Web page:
Bottom‑up citizen initiatives in natural hazard management: Why they appear and what they can do?
Thaler T., Seebauer S.
Environmental Science & Policy Volume 94, April 2019, Pages 101-111, 1/2019
In the face of increasingly frequent and severe extreme weather events due to climate change, merely top-down governance approaches are increasingly found inadequate and ineffective. Recent climate change adaptation policy strives to promote bottom-up, citizen-driven initiatives to improve local resilience. How and under what conditions citizens may engage in collective action remains unclear, however. We employ a mixed-methods approach in Eastern Tyrol, Austria, combining stakeholder workshops with a survey of 216 citizens at risk. Results show that bottom-up citizen initiatives can provide multiple benefits, such as increasing risk awareness and local adaptive capacities. While citizens are open-minded to assuming a broad range of activities and responsibilities, local stakeholders in natural hazard management prefer to limit civic engagement to support roles, mostly during recovery from a natural hazard event. Citizen initiatives tend to emerge in communities with weak institutional capital. This may lead to conflicts with existing institutions over allocation of competences and power. Contrastingly, social and human forms of capital support the formation of initiatives; however, low willingness of citizens to assume leadership positions may be a bottleneck for sustained initiatives. Public administration and emergency organisations should address current institutional barriers. They should empower and allow citizens to act autonomously.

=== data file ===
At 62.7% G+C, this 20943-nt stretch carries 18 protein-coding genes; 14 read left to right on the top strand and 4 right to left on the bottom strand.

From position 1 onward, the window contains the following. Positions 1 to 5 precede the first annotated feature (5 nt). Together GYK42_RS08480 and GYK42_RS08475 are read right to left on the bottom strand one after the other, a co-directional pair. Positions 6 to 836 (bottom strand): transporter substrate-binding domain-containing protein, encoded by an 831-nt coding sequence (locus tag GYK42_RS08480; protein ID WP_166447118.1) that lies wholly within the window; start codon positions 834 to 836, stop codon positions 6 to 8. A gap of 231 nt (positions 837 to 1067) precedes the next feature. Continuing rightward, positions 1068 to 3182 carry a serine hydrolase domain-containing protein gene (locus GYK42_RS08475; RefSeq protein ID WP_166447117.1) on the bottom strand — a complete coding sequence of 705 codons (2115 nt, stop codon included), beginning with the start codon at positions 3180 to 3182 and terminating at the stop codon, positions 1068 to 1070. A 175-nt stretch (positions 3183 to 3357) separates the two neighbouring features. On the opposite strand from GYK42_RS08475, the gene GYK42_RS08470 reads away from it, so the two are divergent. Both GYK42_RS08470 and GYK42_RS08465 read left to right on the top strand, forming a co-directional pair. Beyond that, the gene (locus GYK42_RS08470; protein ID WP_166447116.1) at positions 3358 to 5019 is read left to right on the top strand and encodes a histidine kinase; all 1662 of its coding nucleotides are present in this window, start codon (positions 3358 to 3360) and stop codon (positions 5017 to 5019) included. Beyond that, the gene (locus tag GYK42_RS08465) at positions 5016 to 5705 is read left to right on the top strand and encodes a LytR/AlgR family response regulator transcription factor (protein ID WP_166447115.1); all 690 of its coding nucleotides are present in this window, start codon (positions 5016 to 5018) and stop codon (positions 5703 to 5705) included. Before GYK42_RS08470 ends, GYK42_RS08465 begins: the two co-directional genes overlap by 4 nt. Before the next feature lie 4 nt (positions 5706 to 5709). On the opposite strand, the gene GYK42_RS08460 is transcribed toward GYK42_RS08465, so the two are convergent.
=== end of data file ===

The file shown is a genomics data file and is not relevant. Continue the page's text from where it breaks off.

Keywords: Flood risk management, Bottom-up initiative, Institutional capital, Human capital, Social capital, Governance arrangements